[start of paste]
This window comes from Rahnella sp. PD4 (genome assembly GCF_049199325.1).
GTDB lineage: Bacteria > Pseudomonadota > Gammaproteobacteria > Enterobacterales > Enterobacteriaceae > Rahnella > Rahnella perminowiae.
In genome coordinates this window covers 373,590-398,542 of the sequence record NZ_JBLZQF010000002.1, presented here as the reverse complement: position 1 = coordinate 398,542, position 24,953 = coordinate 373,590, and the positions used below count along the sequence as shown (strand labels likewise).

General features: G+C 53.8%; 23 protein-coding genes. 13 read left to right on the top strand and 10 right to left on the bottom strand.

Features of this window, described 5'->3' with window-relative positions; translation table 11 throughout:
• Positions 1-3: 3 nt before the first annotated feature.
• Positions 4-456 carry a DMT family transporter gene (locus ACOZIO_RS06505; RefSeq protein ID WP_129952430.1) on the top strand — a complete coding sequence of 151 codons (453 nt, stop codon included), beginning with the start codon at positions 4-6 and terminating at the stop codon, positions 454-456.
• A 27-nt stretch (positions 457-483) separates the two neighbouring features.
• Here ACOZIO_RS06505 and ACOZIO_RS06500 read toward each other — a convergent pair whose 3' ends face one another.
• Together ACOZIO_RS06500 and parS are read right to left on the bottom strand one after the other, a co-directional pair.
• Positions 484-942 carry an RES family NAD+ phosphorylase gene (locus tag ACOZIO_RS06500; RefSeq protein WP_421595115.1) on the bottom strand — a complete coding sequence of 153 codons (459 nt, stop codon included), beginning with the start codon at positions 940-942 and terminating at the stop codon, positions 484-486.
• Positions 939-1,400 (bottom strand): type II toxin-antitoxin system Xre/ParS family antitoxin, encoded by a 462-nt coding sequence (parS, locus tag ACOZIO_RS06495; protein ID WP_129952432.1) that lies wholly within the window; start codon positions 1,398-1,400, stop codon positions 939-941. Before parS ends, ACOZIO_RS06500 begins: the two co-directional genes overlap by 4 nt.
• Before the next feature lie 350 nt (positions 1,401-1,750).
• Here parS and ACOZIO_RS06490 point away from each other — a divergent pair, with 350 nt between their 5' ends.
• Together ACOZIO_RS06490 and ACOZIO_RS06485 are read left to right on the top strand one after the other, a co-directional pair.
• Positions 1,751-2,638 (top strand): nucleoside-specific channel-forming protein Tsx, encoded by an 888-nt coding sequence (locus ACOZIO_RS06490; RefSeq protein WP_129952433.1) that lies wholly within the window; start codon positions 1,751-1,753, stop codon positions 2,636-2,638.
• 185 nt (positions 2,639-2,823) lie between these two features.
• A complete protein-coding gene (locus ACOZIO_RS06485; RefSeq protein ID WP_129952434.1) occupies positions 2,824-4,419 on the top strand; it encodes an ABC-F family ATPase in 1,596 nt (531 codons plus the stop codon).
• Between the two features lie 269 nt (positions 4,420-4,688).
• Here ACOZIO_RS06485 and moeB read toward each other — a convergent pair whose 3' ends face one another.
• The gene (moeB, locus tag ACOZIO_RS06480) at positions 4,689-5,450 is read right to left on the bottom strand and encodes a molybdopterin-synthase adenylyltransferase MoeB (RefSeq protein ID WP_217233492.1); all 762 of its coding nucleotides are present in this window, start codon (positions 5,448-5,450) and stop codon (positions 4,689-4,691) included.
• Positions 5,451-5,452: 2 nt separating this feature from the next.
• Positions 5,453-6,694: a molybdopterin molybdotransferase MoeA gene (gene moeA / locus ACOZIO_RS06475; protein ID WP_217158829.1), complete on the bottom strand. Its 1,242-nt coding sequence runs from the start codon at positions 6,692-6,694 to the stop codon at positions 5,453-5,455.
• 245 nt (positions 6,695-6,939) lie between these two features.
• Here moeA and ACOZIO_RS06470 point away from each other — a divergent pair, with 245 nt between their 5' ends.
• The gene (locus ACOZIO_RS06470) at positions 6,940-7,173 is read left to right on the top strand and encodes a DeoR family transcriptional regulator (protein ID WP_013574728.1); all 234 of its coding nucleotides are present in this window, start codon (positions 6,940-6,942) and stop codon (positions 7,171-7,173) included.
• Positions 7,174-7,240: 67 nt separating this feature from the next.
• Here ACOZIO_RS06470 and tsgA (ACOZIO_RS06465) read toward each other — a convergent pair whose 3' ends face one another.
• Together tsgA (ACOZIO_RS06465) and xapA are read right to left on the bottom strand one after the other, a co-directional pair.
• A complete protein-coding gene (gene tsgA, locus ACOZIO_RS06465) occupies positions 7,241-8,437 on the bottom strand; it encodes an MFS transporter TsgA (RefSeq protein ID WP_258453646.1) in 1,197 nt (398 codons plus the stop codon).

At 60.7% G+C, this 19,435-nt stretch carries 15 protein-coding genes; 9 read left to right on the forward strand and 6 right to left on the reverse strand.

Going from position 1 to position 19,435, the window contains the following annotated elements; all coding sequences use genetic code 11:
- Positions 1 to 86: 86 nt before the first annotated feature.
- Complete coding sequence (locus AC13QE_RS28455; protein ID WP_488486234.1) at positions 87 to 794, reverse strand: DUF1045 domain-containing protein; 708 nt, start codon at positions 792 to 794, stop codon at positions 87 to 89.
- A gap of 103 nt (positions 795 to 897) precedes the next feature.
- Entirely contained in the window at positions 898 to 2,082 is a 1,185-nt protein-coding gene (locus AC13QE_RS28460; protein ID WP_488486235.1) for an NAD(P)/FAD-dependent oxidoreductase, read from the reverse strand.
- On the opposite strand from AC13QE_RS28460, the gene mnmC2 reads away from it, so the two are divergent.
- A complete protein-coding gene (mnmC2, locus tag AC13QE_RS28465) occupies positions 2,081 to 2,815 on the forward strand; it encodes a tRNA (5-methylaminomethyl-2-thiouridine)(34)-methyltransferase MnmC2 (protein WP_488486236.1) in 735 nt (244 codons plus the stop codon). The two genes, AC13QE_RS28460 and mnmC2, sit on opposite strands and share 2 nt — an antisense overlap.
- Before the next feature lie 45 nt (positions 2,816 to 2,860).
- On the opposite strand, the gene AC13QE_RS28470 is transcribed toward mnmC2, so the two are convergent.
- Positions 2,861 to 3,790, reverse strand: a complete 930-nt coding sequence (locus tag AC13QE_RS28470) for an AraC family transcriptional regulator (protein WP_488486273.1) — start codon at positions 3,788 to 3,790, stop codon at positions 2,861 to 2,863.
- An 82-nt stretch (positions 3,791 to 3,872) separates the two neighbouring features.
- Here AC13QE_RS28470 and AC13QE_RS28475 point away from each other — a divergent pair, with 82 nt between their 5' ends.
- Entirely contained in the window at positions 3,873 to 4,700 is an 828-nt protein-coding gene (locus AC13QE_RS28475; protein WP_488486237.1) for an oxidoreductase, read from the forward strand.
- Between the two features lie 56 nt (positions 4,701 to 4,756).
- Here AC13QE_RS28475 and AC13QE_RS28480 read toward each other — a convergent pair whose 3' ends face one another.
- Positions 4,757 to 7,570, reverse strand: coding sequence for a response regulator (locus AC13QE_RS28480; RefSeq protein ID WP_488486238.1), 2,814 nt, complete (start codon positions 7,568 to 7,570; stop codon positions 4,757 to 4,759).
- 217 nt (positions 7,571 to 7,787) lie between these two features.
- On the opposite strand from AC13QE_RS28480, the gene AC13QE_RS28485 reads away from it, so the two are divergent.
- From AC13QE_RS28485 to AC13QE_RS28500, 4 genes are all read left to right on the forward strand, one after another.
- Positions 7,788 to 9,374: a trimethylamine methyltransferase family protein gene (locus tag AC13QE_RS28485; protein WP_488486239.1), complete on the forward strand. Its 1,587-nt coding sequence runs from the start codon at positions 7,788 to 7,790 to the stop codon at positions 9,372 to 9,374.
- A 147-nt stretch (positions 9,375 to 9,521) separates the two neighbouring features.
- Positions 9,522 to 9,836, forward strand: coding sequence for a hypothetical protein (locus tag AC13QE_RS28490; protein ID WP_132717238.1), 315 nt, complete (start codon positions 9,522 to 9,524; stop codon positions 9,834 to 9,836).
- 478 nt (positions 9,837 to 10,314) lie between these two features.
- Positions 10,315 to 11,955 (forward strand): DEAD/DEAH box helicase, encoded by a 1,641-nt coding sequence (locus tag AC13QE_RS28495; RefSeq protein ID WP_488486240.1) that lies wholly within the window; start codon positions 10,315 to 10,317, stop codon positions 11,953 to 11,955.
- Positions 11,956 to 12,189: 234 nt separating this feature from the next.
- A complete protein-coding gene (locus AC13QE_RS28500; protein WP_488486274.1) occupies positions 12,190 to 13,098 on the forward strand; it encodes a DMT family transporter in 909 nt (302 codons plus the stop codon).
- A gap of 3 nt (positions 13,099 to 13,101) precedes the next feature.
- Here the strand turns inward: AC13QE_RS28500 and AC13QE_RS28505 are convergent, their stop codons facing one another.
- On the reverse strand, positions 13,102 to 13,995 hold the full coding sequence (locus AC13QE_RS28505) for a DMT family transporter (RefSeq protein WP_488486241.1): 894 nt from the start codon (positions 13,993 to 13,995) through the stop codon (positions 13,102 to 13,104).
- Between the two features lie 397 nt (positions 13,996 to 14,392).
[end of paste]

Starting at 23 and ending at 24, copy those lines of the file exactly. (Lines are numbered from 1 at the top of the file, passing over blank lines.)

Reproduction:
• Positions 5,453-6,694: a molybdopterin molybdotransferase MoeA gene (gene moeA / locus ACOZIO_RS06475; protein ID WP_217158829.1), complete on the bottom strand. Its 1,242-nt coding sequence runs from the start codon at positions 6,692-6,694 to the stop codon at positions 5,453-5,455.
• 245 nt (positions 6,695-6,939) lie between these two features.